Meditations on Acts 15

Acts 15; Genesis 9:4
But the Jews-those at least who made a profession of Christianity with Satan as their instrument—sought to place the Gentiles under the yoke of Judaism, and destroy the work of God within, if they could not hinder it without the church. They went down from Judea to Antioch, teaching the brethren that they must be circumcised, and observe the law of Moses, in order to be saved. The moment was a critical one. It was necessary, according to them, that the Gentiles should submit to the law of Moses, and become Jews, or that two separate assemblies should be formed. Paul and Barnabas, however, oppose themselves to these exactions. But God did not permit the question to be settled at Antioch.
It will readily be understood, that, had the cause of the Gentiles been vindicated by a decision given at Antioch, and, in spite of the Jews, they had preserved their liberty, the danger would have been imminent of two assemblies being formed, and of unity being lost. All the spiritual and apostolical power of Paul therefore was insufficient to overcome the opposing spirit at Antioch, and decide the question. It was God’s will that it should be decided at Jerusalem, and that the Christian Jews themselves, the apostles, the elders, and the whole assembly, should pronounce the freedom of the Gentiles; and that thus holy liberty and unity should be secured. It is decided, therefore, that Barnabas and Paul shall go to Jerusalem concerning this matter. We learn from Galatians 2:22And I went up by revelation, and communicated unto them that gospel which I preach among the Gentiles, but privately to them which were of reputation, lest by any means I should run, or had run, in vain. (Galatians 2:2) that Paul went thither in obedience to direct revelation.
God permitted that these Jews, without mission, zealous without God for the law, the authority of which over the conscience had been terminated by the cross, should raise this question, so that it might be definitively settled. The apostles and elders, therefore, meet together. It seems that all the believers may have been present, since verse 12 speaks of the multitude; however it is the apostles and elders who meet together. Paul and Barnabas relate what has happened in their journey—the conversion of the Gentiles—and the brethren rejoice with great joy. Here the most simple hearts enjoy with simplicity the grace of God. But at Jerusalem they met with greater difficulty. Nothing could be more opposed to grace than the doctrine of the Pharisees, which asserted that righteousness must be obtained by works, and by the administration of ordinances.
Arrived at Jerusalem, they declare there also all things that God has done with them. But here God in His grace manifests the question as having been produced by the hardness of the heart; that is, that some of the sect of the Pharisees who had believed demanded that the Gentiles should be circumcised. I do not believe, however, that it is Paul or Barnabas who relates this fact, which had happened at Jerusalem. The apostles and elders then meet together. After much disputing (for the principals, led doubtless by the Holy Spirit, were wise enough to allow all who thought themselves capable to give their opinion; and in order that after the thoughts of men the voice of God might be heard) Peter reminds the assembly how God had chosen him first to bear the gospel to the Gentiles, and that the Spirit had been given to Cornelius without his being circumcised; that God Himself had borne witness to them by the Holy Spirit just in the same way as to the believing Jews; that He had made no difference between them, purifying their hearts by faith. He acknowledges the yoke of the ordinances, and warns them not to tempt God by putting it on the neck of the Gentiles. For did not they themselves believe that they had been saved by the grace of the Lord Jesus, and not by ordinances?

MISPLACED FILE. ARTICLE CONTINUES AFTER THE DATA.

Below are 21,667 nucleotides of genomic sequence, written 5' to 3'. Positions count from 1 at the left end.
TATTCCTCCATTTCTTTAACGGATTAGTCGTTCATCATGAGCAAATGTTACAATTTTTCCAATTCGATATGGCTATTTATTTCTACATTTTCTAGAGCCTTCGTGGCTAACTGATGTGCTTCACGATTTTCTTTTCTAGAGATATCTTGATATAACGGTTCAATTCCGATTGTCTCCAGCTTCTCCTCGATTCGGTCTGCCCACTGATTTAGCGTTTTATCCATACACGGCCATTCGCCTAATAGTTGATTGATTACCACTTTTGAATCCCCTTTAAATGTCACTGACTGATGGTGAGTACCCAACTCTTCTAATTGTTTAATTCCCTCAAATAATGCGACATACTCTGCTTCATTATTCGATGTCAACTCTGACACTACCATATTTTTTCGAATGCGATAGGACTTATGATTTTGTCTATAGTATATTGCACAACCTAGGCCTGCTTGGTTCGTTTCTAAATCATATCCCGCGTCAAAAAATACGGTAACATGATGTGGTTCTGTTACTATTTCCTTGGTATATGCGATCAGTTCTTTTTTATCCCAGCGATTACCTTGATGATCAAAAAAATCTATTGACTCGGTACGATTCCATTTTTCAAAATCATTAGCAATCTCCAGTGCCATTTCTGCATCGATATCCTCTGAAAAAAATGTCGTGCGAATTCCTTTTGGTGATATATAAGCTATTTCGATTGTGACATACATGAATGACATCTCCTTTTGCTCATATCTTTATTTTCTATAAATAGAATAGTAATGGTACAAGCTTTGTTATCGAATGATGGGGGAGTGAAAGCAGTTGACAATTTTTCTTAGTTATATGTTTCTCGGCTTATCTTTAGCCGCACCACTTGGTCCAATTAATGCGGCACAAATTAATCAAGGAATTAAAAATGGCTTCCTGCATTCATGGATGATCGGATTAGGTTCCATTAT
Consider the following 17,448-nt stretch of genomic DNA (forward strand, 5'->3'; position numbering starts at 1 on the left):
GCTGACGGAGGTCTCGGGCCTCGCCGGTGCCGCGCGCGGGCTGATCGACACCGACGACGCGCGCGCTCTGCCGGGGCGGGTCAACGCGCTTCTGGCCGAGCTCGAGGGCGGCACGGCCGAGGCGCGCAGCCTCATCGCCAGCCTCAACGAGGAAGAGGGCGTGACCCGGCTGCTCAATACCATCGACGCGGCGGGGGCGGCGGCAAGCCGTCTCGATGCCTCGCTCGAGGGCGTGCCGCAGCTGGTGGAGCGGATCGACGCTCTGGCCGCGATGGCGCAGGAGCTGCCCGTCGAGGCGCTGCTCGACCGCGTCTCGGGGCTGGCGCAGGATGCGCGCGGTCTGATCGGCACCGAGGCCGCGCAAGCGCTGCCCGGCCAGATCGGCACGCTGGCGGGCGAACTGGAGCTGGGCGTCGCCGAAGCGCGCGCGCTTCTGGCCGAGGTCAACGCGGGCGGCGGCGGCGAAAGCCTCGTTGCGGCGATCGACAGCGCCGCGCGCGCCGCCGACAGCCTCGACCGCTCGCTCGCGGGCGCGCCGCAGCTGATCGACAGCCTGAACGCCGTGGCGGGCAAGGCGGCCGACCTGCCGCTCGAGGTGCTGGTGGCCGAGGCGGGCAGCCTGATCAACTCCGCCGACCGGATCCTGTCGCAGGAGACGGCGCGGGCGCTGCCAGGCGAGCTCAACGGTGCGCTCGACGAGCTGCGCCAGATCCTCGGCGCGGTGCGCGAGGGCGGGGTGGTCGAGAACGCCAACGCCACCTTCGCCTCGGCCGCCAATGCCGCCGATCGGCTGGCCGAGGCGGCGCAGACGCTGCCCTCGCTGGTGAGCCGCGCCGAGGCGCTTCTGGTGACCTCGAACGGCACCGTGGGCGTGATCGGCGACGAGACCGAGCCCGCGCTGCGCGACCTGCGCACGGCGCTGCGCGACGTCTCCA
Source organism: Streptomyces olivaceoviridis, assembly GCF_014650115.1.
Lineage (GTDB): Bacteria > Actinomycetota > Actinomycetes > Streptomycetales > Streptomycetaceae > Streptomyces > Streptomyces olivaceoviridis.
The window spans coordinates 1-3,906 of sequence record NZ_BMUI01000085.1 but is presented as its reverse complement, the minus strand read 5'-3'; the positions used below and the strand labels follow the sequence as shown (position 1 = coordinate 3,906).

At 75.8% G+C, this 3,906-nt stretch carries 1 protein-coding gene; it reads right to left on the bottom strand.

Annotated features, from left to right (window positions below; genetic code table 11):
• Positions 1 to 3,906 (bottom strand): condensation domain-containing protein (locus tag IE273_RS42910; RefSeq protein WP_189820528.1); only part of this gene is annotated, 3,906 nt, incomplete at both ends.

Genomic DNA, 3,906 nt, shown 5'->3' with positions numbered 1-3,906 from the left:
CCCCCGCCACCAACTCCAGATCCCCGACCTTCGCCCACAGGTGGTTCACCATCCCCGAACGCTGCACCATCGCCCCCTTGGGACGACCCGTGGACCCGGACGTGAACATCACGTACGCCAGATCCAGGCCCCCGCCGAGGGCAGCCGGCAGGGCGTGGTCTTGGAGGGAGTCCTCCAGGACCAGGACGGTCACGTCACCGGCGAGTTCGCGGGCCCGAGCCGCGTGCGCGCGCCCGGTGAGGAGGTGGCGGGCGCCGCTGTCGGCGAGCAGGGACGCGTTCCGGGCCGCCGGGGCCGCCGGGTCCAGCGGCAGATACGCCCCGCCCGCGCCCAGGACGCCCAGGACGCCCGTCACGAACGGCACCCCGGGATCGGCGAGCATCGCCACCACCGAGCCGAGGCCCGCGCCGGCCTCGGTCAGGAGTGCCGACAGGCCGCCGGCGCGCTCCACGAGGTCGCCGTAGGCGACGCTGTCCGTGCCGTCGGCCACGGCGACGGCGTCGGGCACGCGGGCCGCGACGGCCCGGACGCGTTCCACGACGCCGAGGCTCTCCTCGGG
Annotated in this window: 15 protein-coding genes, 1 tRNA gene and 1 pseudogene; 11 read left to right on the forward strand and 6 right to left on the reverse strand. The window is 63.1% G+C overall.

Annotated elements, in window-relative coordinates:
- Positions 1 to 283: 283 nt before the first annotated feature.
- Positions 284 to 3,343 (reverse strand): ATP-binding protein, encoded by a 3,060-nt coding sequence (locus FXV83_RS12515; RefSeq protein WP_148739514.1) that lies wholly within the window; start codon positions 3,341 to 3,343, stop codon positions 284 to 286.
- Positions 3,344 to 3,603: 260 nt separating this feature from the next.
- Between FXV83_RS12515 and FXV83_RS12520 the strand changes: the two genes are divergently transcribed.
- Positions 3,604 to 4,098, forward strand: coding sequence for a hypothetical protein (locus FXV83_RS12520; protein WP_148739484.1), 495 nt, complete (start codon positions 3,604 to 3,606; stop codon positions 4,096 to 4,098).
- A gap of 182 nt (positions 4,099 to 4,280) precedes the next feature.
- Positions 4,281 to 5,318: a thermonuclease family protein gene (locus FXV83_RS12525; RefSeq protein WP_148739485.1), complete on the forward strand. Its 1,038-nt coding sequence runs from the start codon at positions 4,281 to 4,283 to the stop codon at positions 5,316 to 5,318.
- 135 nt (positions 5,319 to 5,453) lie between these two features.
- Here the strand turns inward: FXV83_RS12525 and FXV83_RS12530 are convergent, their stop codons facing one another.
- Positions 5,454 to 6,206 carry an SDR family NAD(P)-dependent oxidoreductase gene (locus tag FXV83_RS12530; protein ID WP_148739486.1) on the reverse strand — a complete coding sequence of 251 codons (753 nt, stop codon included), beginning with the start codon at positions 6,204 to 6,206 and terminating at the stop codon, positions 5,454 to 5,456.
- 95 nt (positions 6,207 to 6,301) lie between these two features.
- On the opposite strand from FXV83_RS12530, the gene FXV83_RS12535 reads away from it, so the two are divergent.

Then all the multitude kept silence, and Paul and Barnabas declared what miracles and wonders God had wrought among the Gentiles by them. (Here, at Jerusalem, Barnabas is always mentioned first; it is probable that he spoke more than Paul, relating what had been done. Paul had labored more than any other; but at Jerusalem it was natural that Barnabas should be more forward than Paul.)
Then James, who held the first place at Jerusalem (see Acts 12:17; 21:1817But he, beckoning unto them with the hand to hold their peace, declared unto them how the Lord had brought him out of the prison. And he said, Go show these things unto James, and to the brethren. And he departed, and went into another place. (Acts 12:17)
18And the day following Paul went in with us unto James; and all the elders were present. (Acts 21:18)